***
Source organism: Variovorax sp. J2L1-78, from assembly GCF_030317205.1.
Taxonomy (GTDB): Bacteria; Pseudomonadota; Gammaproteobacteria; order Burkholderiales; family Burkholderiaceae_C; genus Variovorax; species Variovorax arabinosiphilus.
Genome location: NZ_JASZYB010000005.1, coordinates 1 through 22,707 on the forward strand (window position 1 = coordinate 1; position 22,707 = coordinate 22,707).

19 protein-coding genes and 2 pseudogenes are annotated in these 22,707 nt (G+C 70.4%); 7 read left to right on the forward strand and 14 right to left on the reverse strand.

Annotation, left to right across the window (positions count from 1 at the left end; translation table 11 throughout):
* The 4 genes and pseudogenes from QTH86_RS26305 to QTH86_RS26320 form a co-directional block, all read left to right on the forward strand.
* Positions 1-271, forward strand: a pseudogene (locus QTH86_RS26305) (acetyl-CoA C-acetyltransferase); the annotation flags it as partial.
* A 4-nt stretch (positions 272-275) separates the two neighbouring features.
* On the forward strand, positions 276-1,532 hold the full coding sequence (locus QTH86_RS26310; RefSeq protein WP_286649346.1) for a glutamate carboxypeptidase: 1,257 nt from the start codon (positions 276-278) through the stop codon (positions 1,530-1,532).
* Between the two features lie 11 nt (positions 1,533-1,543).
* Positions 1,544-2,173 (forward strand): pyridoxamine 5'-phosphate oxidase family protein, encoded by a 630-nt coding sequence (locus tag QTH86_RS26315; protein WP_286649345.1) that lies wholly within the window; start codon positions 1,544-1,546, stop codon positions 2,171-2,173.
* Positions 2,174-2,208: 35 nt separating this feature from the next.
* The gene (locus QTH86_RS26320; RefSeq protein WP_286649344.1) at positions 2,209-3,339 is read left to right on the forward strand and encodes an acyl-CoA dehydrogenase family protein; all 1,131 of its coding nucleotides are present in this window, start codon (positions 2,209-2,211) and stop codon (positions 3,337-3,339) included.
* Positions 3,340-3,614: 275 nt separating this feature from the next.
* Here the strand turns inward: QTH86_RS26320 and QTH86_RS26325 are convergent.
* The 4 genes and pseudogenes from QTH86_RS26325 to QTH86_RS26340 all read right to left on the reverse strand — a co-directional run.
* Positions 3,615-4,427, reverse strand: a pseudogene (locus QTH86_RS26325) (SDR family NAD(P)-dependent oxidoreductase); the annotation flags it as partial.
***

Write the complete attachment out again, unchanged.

Source organism: Variovorax sp. J2L1-78, from assembly GCF_030317205.1.
Taxonomy (GTDB): Bacteria; Pseudomonadota; Gammaproteobacteria; order Burkholderiales; family Burkholderiaceae_C; genus Variovorax; species Variovorax arabinosiphilus.
Genome location: NZ_JASZYB010000005.1, coordinates 1 through 22,707 on the forward strand (window position 1 = coordinate 1; position 22,707 = coordinate 22,707).

19 protein-coding genes and 2 pseudogenes are annotated in these 22,707 nt (G+C 70.4%); 7 read left to right on the forward strand and 14 right to left on the reverse strand.

Annotation, left to right across the window (positions count from 1 at the left end; translation table 11 throughout):
* The 4 genes and pseudogenes from QTH86_RS26305 to QTH86_RS26320 form a co-directional block, all read left to right on the forward strand.
* Positions 1-271, forward strand: a pseudogene (locus QTH86_RS26305) (acetyl-CoA C-acetyltransferase); the annotation flags it as partial.
* A 4-nt stretch (positions 272-275) separates the two neighbouring features.
* On the forward strand, positions 276-1,532 hold the full coding sequence (locus QTH86_RS26310; RefSeq protein WP_286649346.1) for a glutamate carboxypeptidase: 1,257 nt from the start codon (positions 276-278) through the stop codon (positions 1,530-1,532).
* Between the two features lie 11 nt (positions 1,533-1,543).
* Positions 1,544-2,173 (forward strand): pyridoxamine 5'-phosphate oxidase family protein, encoded by a 630-nt coding sequence (locus tag QTH86_RS26315; protein WP_286649345.1) that lies wholly within the window; start codon positions 1,544-1,546, stop codon positions 2,171-2,173.
* Positions 2,174-2,208: 35 nt separating this feature from the next.
* The gene (locus QTH86_RS26320; RefSeq protein WP_286649344.1) at positions 2,209-3,339 is read left to right on the forward strand and encodes an acyl-CoA dehydrogenase family protein; all 1,131 of its coding nucleotides are present in this window, start codon (positions 2,209-2,211) and stop codon (positions 3,337-3,339) included.
* Positions 3,340-3,614: 275 nt separating this feature from the next.
* Here the strand turns inward: QTH86_RS26320 and QTH86_RS26325 are convergent.
* The 4 genes and pseudogenes from QTH86_RS26325 to QTH86_RS26340 all read right to left on the reverse strand — a co-directional run.
* Positions 3,615-4,427, reverse strand: a pseudogene (locus QTH86_RS26325) (SDR family NAD(P)-dependent oxidoreductase); the annotation flags it as partial.